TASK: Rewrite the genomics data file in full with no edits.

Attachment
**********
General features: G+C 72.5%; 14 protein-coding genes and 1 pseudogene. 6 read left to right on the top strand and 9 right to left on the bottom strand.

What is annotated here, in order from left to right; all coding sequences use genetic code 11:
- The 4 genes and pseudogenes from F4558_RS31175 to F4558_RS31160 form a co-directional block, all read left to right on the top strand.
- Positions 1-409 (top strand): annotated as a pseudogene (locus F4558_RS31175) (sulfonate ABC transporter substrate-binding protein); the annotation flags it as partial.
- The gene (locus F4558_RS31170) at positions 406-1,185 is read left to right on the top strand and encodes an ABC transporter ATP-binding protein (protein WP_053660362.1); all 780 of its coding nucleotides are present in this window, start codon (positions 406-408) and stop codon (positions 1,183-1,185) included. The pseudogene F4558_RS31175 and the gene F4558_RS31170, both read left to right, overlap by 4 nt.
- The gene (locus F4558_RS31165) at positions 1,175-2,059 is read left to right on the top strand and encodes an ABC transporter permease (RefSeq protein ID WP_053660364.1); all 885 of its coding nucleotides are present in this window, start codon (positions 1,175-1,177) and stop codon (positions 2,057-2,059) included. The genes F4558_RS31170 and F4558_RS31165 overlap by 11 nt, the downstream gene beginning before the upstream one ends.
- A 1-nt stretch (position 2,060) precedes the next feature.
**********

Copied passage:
General features: G+C 72.5%; 14 protein-coding genes and 1 pseudogene. 6 read left to right on the top strand and 9 right to left on the bottom strand.

What is annotated here, in order from left to right; all coding sequences use genetic code 11:
- The 4 genes and pseudogenes from F4558_RS31175 to F4558_RS31160 form a co-directional block, all read left to right on the top strand.
- Positions 1-409 (top strand): annotated as a pseudogene (locus F4558_RS31175) (sulfonate ABC transporter substrate-binding protein); the annotation flags it as partial.
- The gene (locus F4558_RS31170) at positions 406-1,185 is read left to right on the top strand and encodes an ABC transporter ATP-binding protein (protein WP_053660362.1); all 780 of its coding nucleotides are present in this window, start codon (positions 406-408) and stop codon (positions 1,183-1,185) included. The pseudogene F4558_RS31175 and the gene F4558_RS31170, both read left to right, overlap by 4 nt.
- The gene (locus F4558_RS31165) at positions 1,175-2,059 is read left to right on the top strand and encodes an ABC transporter permease (RefSeq protein ID WP_053660364.1); all 885 of its coding nucleotides are present in this window, start codon (positions 1,175-1,177) and stop codon (positions 2,057-2,059) included. The genes F4558_RS31170 and F4558_RS31165 overlap by 11 nt, the downstream gene beginning before the upstream one ends.
- A 1-nt stretch (position 2,060) precedes the next feature.